I am an annihilationist. The biblical data points to annihilation and it does seem more just than ECT. To be fair, I have not done an exhaustive philosophical inquiry into the justice of annihilation versus ECT, but ECT seems to me more sadistic than just.

  • Joe Canner

    Mark #29: Thanks for that perspective. I have wondered about this since I read (ironically) Chan and Sprinkle’s Erasing Hell, in which they support the case for the traditional view by referring to some of the inter-testamental literature. This got me interested in reading the original context and it seems pretty clear that passages regarding hell were indeed a coping mechanism for helping them trust that God’s justice would ultimately prevail.

    Jesus seems to mostly refer to hell in a similar way, referring to it as a punishment for the worst kinds of sinners and hypocrites. Seeing it as punishment for “accidentally misunderstanding some doctrinal point” or having a fuzzy idea of the relationship between grace and works seems to miss the point.

  • Joe Canner

    Adam #31: Why do you assume that humans who are thrown in the lake of fire are tormented just as the devil is? Why wouldn’t the author have said this if that’s what he meant? Note also that the phrase “second death” is only used with respect to humans, as the devil never had a “first death”. Isn’t it at least possible that “second death” means exactly what it sounds like it means: that humans will undergo a second death following the death of their natural bodies that extinguishes their existence forever, whereas the devil is not eligible for this punishment by virtue of not being human (and presumably being immortal).

  • Marshall

    Eternal Punishment doesn’t make any sense to me. I don’t see how Judgement requires pursuing the don’t-pass crowd forever and ever … why bother? I can certainly imagine injuries in childhood that one must live with forever, part of who one is. Some of those injuries can amount to continuous conscious torment … life in an iron lung comes to mind, if anyone remembers those. Not to mention psychological injuries.

    If being tortured for eternity is the consideration, we needn’t worry; after only a few years or decades or centuries of even very modest torture, there wouldn’t be much left of a human personality anyway.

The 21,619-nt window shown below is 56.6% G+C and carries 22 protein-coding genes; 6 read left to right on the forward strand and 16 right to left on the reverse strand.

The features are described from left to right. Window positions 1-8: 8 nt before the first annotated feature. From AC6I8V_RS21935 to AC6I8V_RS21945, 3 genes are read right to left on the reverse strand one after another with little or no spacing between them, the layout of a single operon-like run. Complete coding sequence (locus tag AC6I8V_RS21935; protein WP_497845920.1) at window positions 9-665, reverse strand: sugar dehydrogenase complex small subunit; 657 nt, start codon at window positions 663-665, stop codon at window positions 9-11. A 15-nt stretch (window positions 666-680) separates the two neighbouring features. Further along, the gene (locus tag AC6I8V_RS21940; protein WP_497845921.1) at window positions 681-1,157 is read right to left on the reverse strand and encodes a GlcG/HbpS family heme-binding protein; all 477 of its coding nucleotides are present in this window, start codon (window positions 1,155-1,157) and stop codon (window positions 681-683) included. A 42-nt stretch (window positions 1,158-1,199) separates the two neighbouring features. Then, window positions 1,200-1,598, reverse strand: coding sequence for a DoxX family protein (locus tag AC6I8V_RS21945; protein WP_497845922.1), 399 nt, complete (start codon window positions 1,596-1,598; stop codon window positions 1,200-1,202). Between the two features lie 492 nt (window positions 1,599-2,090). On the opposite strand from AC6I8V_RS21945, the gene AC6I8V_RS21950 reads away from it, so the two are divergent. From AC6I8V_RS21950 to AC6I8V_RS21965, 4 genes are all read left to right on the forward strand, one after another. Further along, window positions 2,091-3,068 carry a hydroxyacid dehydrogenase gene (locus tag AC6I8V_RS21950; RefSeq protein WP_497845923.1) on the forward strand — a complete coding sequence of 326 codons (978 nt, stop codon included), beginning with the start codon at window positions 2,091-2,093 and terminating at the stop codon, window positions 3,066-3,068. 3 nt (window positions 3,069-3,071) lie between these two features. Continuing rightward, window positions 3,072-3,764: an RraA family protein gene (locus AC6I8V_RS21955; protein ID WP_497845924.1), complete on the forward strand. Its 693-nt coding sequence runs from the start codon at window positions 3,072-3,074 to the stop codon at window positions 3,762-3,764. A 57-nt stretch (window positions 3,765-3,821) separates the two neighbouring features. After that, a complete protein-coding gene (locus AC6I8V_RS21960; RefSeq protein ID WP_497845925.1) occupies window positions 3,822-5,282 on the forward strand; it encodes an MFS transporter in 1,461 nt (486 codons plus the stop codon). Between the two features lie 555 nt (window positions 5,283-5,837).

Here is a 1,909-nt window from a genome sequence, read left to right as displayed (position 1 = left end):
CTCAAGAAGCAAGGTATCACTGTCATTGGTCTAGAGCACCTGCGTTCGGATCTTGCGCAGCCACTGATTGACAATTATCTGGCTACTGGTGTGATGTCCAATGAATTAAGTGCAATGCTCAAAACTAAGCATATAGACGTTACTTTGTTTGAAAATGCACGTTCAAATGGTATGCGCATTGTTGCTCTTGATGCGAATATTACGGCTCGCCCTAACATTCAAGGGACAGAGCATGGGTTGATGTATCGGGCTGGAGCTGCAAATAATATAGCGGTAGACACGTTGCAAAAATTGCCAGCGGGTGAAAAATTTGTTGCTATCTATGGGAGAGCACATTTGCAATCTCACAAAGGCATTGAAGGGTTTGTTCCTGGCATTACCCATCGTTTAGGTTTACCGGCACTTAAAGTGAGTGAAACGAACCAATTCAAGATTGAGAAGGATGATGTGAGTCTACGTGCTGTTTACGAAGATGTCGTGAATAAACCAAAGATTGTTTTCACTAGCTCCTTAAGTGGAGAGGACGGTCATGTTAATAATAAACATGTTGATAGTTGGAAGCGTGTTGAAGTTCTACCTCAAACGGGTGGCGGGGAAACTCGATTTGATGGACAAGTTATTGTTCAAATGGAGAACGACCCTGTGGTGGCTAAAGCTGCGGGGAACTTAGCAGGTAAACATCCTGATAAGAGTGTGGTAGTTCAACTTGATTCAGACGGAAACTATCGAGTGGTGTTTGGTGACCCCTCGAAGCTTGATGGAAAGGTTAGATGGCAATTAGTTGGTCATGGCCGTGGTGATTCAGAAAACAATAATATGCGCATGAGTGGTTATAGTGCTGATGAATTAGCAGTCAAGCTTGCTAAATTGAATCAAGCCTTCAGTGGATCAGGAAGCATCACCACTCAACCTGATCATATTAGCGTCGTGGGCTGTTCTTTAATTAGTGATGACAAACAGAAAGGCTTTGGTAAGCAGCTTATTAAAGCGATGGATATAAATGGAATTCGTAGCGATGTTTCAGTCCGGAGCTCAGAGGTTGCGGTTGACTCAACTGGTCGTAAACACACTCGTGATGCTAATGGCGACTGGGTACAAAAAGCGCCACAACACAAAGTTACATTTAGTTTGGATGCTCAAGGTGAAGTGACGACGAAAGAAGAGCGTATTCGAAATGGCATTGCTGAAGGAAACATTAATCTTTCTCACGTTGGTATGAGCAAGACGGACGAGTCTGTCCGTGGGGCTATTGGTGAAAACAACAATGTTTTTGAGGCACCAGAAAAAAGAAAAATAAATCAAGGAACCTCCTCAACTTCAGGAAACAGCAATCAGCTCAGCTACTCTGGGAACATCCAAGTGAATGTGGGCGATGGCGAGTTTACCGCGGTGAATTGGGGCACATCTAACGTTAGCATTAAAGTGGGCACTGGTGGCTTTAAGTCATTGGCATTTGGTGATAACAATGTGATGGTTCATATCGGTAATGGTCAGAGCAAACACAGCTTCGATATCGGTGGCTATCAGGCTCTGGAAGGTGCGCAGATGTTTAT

If God sends people to Hell, I imagine it would be the people suited to the place. To have dominion over it, and subdue it, and make it a blessing to the nations.

  • adam

    Joe, where is the need for providing these highly particularized nuances within these obvious textual comments coming from?
    I would suggest that being thrown into the lake of fire, as a locale of punishment, would quite obviously include the experience of being punished. Thus, I think the author did write what he meant in an obvious fashion.
    Also, in light of your saying, “that humans will undergo a second death following the death of their natural bodies that extinguishes their existence forever,” I could ask alongside of you, “Why wouldn’t the author have said this if that’s what he meant?” In light of my previous post to which you are referring, I would still submit that the burden of proof lies with you to make the second death mean extinction. This is not an issue of “eligibility.” It is an issue of God always being perfectly all that God is in all of his attributes always.

  • Jim Neely

    There are many interesting comments above on this subject. Since I have not yet read every one of the words posted, I certainly can’t claim to have studied them.
    I do have one thought about “God sending some one to hell”. I believe that is attempting to apply our limited subjective emotions to the issue.
    God does not send anyone to hell; they send themselves by their rejection of what He has already done. To bring subjectivity back into the argument, suppose you had condemned your son to die in order to set some lawless criminal free. After he was freed, he disrespected you and your actions, and made light of the suffering and sacrifice of your son, just how tolerant do you think you would be of his disrespect. I realize that question does bring our subjectivity into the picture, but at least as far as human wisdom can go, I think it frames the issue, at least for me.

  • http://everythingnew.org Jeff Cook

    Adam (32), (38). You wrote, “What about the resurrection of the just and unjust? The unjust are raised to face the judgment of their life lived on earth (Rev 20). The unjust are raised only to be met with “the second death,” that is, having died once (intermediate state), now only to resurrect and die for a “second” time (eternally).

    I agree with everything up til the last word. The Bible teaches otherwise. “Death” entails cessation. Death is not a word that implies incarceration, as such when Jesus speaks of the eternality of hell these ought to be read as a destruction that cannot be reversed for it is eternal.